The thrill of discovery
One of the more exhilarating aspects of working with emerging technology companies is helping them map new ideas, evolving business models, and innovative technologies onto the existing brandscape. Sometimes there’s a clear way to position their offerings that gives them unique ownership of a positioning territory. But there are many times when a company’s offering is unique, original, or revolutionary to the degree that an existing category doesn’t describe them. We call this “branding at the edge” and it requires reframing the brand landscape in a way that allows our clients to define their category leadership, disrupt existing categories, or create new ones entirely.
When it’s not clear what ‘it’ is called
We see this across multiple industries, but it is particularly true when technologies outpace their categories. Nomenclature and vocabulary don’t always keep up with advancements in the industry, especially for companies innovating in ways that go beyond traditional definitions. And the result is that a company’s offering gets mislabeled with nomenclature that describes a box that doesn’t fit what they do. They could be put in a category that’s shrinking or not reflective of where they’re leading the market. And this has an impact on how people categorize the offering and how customers connect with the company.
This is when a company needs a technology descriptor. It’s not a name or a tagline, but rather the most important piece of nomenclature they can invest in. It helps customers quickly understand what category you play in. It signals to the press and analysts how you are challenging the status quo. And it names the territory you are claiming in the marketplace. Most importantly, a technology descriptor provides a handle that immediately describes what your product does — in a way that implies its value.
Why this matters in category leadership
Positioning a brand (and messaging, and copy) without an agreed-upon technology descriptor is problematic—internally and externally. From an internal perspective, the process of coming up with a technology descriptor requires that leaders are aligned not only on how to articulate what they do but also where they want to go. The technology descriptor puts a stake in the ground of where a company wants to take a leadership position. Too high-level, and it doesn’t differentiate. Too specific, and it constrains future evolution. And this is first and foremost a strategic leadership conversation. Externally, a technology descriptor defines the category you want to either redefine or create. It can serve as a declaration of the territory you are claiming, or where you believe the industry needs to go. And it gives your brand a first-mover advantage for storytelling, positioning, and category and thought leadership.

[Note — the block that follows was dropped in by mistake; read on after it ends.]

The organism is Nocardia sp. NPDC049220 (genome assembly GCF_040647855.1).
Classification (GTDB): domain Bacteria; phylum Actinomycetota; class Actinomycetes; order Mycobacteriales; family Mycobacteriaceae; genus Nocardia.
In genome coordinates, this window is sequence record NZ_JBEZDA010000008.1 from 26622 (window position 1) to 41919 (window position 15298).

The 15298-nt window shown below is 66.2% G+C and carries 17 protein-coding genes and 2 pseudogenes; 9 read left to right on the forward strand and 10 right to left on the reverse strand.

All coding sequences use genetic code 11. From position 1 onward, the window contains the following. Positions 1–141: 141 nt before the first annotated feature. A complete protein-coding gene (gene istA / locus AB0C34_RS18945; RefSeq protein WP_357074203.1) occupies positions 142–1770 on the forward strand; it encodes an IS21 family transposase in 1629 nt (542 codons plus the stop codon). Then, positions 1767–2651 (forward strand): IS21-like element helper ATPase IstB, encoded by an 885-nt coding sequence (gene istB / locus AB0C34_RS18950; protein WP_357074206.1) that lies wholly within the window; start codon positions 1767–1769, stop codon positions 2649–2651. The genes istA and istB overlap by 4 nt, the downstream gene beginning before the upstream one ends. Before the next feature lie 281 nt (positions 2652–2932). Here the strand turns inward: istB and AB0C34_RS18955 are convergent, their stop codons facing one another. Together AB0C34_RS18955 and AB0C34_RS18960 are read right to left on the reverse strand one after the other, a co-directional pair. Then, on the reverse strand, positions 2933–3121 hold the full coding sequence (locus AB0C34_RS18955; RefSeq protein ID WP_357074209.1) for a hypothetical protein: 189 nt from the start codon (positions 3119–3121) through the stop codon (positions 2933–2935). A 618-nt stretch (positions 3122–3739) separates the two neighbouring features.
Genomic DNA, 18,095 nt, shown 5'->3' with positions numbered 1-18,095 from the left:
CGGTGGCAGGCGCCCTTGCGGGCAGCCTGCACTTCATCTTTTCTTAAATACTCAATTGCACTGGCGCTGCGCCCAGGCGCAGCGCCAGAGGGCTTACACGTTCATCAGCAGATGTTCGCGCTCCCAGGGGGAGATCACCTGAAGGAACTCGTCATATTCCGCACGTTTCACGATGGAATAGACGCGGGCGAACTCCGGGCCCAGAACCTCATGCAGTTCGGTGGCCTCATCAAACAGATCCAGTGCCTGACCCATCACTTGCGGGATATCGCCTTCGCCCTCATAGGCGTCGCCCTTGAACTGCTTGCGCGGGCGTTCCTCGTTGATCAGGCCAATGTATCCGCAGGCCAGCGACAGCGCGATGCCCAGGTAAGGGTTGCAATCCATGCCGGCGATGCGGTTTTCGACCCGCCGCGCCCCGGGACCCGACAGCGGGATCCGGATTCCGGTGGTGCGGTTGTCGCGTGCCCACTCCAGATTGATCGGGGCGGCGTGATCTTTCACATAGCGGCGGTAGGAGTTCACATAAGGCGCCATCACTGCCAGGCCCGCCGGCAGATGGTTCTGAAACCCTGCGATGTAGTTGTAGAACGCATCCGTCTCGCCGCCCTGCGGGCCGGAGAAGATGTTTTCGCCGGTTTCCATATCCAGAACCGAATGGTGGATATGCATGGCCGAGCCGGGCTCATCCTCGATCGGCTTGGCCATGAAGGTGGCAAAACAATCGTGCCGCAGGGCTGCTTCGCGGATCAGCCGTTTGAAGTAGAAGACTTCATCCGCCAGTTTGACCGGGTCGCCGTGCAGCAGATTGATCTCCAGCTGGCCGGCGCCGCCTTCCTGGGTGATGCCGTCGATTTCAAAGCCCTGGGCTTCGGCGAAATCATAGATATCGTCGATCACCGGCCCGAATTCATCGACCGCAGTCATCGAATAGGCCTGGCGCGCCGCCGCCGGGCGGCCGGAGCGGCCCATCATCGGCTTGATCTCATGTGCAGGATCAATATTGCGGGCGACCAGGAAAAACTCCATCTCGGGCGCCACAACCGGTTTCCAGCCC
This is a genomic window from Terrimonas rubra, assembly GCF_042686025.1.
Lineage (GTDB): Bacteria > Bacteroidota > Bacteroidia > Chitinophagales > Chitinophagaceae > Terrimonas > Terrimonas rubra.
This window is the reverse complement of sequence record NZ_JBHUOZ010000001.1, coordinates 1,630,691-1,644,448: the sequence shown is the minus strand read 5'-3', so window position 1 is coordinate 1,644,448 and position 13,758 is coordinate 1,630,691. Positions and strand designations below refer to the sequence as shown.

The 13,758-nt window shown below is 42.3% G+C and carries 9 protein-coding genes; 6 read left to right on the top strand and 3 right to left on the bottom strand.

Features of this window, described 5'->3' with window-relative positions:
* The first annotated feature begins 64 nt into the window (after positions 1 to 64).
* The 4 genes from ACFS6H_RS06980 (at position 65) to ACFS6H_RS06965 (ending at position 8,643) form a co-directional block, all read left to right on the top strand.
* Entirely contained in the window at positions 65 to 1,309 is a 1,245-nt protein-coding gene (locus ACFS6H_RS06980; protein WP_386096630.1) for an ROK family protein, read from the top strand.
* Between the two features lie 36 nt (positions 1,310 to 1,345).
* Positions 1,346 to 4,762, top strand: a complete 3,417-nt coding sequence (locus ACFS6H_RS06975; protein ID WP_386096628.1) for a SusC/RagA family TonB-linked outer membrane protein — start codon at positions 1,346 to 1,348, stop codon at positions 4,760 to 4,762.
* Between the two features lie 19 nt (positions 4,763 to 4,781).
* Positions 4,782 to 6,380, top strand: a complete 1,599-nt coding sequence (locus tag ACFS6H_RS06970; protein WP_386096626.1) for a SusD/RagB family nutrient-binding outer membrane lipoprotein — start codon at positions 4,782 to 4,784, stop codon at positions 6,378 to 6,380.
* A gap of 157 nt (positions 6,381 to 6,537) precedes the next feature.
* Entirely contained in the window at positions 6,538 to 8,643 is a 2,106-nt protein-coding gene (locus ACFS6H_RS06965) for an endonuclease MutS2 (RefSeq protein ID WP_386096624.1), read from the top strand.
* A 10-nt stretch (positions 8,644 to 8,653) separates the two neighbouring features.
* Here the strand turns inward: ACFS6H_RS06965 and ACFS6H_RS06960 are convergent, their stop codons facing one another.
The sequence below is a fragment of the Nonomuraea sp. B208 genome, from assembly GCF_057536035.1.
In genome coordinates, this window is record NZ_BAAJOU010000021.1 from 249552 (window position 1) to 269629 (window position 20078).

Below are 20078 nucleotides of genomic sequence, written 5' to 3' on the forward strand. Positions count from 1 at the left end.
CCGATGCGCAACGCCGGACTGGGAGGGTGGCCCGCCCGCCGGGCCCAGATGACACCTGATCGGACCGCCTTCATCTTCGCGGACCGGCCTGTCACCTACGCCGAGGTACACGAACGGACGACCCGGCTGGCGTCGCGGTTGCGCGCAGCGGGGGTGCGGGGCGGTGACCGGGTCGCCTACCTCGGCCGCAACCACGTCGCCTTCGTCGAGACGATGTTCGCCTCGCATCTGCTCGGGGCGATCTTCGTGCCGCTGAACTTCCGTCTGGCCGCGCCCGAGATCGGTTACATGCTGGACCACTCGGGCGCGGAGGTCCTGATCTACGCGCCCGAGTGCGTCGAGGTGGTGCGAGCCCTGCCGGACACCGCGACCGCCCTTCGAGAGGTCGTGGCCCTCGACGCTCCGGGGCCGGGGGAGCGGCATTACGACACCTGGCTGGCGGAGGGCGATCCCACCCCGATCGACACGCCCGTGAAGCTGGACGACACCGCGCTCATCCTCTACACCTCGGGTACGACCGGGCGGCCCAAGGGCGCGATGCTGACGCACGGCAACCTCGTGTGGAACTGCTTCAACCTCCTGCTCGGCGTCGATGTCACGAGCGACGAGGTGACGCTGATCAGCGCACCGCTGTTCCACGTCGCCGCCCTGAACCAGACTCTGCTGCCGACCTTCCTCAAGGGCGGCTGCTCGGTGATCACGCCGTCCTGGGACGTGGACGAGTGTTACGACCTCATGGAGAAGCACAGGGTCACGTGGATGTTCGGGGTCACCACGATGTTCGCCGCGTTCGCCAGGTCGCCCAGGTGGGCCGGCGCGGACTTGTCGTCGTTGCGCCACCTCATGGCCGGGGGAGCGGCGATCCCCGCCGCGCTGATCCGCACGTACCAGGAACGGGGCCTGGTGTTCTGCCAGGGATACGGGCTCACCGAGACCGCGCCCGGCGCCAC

Coming up with a technology descriptor requires more than a brainstorming session that produces a catchy phrase. It’s more about defining the DNA of your offering and projecting how you want to grow and evolve your relationships with customers. To do this, we recommend looking at the business strategy and competitive analysis and seeking to understand how your new offering is different from what competitors offer or the current status quo.
A good technology descriptor needs to do a few things:
- Differentiate your offering from existing players. This is a good place to use language that expresses a strength or differentiator, which will come into play when you do your positioning.
- Offer elasticity and expansion potential based on your known or presumed strategic plans
- Balance the familiar with the new. It’s a good idea to use some terms that will ground your technology descriptor in ideas that people can immediately understand
- Get people excited about there being something new and better in this space. The ideal technology descriptor names the offering that people have been waiting for. It should give them a reason to rejoice.
A note about sequencing
Ideally, the technology descriptor should be determined before starting the Brand Positioning process as knowing what ‘it’ is that you’re positioning is generally helpful and will then inform the positioning statement and brand pillars. Together, the Technology Descriptor, Brand Positioning Statement, and Pillars form the strategic platform upon which to develop the rest of your brand’s assets.